Non-Hodgkin's lymphoma trial produces positive radioimmunotherapy results

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Immunomedics reported today that epratuzumab labeled with the potent radioisotope, yttrium-90 (Y-90), produced significant clinical results when given in small fractionated doses repeatedly to patients with non-Hodgkin’s lymphoma (NHL) in a multicenter, open-label, dose-escalation study, at the 2008 American Society of Clinical Oncology (ASCO) meeting in Chicago.

The study completed its targeted enrollment of 64 adult patients with documented B-cell NHL, who had failed one or more regimen therapies, including rituximab.

The researchers reported that 61 patients were evaluable with an overall objective response rate of 64 percent and a complete response rate of 49 percent. Complete responses appear durable with 15 patients remaining disease free for more than one year, including five continuing for two to four years. Immunomedics said that both the objective and complete response rates appear to increase with higher cumulative doses.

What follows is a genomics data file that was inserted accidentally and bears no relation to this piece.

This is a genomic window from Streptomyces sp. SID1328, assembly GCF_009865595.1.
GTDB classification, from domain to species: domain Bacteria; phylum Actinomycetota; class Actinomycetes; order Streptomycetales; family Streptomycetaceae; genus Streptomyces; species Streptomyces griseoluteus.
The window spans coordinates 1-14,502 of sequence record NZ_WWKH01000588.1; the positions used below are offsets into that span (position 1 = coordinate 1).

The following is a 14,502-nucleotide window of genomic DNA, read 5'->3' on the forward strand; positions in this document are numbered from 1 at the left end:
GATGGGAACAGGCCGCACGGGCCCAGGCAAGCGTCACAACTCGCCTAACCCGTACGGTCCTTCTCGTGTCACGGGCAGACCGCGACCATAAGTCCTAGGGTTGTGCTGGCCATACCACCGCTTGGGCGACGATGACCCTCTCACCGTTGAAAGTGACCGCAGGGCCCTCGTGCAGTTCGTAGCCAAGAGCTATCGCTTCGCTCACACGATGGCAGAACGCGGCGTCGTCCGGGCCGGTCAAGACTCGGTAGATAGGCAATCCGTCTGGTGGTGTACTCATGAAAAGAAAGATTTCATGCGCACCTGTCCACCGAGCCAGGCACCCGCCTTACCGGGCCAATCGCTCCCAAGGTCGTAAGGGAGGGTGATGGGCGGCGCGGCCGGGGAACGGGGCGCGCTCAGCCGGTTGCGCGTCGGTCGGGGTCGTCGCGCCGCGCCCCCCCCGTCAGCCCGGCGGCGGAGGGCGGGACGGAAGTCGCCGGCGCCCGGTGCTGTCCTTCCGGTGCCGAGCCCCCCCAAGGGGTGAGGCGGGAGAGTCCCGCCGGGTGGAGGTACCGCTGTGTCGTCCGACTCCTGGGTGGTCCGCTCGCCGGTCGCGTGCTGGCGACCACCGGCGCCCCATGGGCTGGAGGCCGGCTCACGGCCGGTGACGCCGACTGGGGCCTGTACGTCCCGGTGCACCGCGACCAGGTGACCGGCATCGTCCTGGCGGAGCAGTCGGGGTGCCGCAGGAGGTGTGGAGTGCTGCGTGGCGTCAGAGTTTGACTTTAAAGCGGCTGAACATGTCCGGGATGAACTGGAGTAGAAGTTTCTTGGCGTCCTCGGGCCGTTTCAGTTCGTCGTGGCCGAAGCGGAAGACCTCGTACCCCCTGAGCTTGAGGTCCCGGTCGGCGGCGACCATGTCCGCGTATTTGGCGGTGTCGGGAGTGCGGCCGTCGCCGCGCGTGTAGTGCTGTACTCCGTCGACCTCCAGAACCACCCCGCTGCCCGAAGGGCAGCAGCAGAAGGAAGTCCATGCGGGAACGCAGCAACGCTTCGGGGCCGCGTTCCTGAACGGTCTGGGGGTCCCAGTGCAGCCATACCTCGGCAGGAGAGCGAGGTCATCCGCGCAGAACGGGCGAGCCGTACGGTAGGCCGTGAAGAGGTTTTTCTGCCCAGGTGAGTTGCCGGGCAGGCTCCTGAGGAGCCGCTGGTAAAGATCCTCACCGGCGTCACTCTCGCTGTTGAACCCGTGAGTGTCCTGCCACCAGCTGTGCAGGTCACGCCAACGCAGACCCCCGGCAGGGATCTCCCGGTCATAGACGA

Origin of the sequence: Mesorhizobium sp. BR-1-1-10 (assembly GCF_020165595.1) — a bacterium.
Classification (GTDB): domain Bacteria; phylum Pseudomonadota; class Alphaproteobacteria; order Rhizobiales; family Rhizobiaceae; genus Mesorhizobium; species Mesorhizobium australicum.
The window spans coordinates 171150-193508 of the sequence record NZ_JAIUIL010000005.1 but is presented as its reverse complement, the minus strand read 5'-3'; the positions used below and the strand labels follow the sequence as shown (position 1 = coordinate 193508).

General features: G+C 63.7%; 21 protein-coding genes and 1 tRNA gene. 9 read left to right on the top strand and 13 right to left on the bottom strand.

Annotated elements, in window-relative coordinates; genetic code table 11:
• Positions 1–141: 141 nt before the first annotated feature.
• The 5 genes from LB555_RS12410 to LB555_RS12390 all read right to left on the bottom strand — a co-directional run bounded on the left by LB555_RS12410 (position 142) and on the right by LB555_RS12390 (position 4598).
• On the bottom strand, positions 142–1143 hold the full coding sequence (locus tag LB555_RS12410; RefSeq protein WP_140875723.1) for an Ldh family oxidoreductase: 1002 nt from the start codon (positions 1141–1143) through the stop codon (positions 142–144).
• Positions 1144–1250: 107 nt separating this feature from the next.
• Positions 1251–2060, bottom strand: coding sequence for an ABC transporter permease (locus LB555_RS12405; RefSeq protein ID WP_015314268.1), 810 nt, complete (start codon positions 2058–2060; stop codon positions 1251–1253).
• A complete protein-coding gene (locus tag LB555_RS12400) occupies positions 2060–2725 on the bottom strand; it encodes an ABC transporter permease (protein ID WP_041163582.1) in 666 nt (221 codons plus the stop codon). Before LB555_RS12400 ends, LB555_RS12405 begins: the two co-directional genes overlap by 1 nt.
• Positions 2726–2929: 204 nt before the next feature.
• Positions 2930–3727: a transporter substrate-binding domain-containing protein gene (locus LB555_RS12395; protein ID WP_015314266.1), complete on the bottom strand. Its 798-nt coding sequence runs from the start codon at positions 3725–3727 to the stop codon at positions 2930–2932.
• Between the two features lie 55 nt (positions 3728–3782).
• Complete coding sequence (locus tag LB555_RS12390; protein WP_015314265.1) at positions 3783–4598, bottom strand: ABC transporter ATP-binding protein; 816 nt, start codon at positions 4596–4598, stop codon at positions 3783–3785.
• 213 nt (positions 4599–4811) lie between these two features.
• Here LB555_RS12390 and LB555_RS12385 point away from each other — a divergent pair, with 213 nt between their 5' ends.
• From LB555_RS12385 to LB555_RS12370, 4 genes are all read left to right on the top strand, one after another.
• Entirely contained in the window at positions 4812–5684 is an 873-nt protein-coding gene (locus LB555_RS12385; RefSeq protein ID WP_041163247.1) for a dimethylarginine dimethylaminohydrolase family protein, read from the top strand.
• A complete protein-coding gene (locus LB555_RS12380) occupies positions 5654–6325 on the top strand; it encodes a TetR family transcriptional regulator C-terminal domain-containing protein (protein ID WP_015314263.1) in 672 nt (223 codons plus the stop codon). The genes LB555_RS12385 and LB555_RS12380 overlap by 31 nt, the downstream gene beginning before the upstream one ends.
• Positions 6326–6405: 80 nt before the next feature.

The investigators reported 16 patients were treated at the highest fractionated dose level, resulting in 37.5 - 40 mCi/m2 total Y-90 administered in two or three doses.

The overall objective response rate was 100 percent, and the complete response rate was 75 percent, according to the Morris Plains, N.J.-based Immonumedics. The company also noted that responses to radioiodine therapy (RAIT) were seen in patients with different types of NHL, in both rituximab-naïve and treated patients, and in the subgroup of patients who had failed to respond to their last therapy, had bulky disease and elevated lactic dehydrogenase.

“This study, we believe, has validated the concept of fractionated RAIT.  By splitting the radioactive dose over two or three fractions, we have demonstrated that higher radioactivity can be delivered selectively and locally to lymphoma cells without simultaneously increasing the bone marrow toxicity normally associated with RAIT.  The 45 mCi/m2 Y-90 cumulative dose level reported in this study is more than two-fold higher than the maximum allowable dose of 32 mCi currently approved for ibritumomab tiuxetan,” said Cynthia L. Sullivan, president and CEO of Immonumedics. 

“We are in the process of formulating a strategy for further development of this agent,” she added.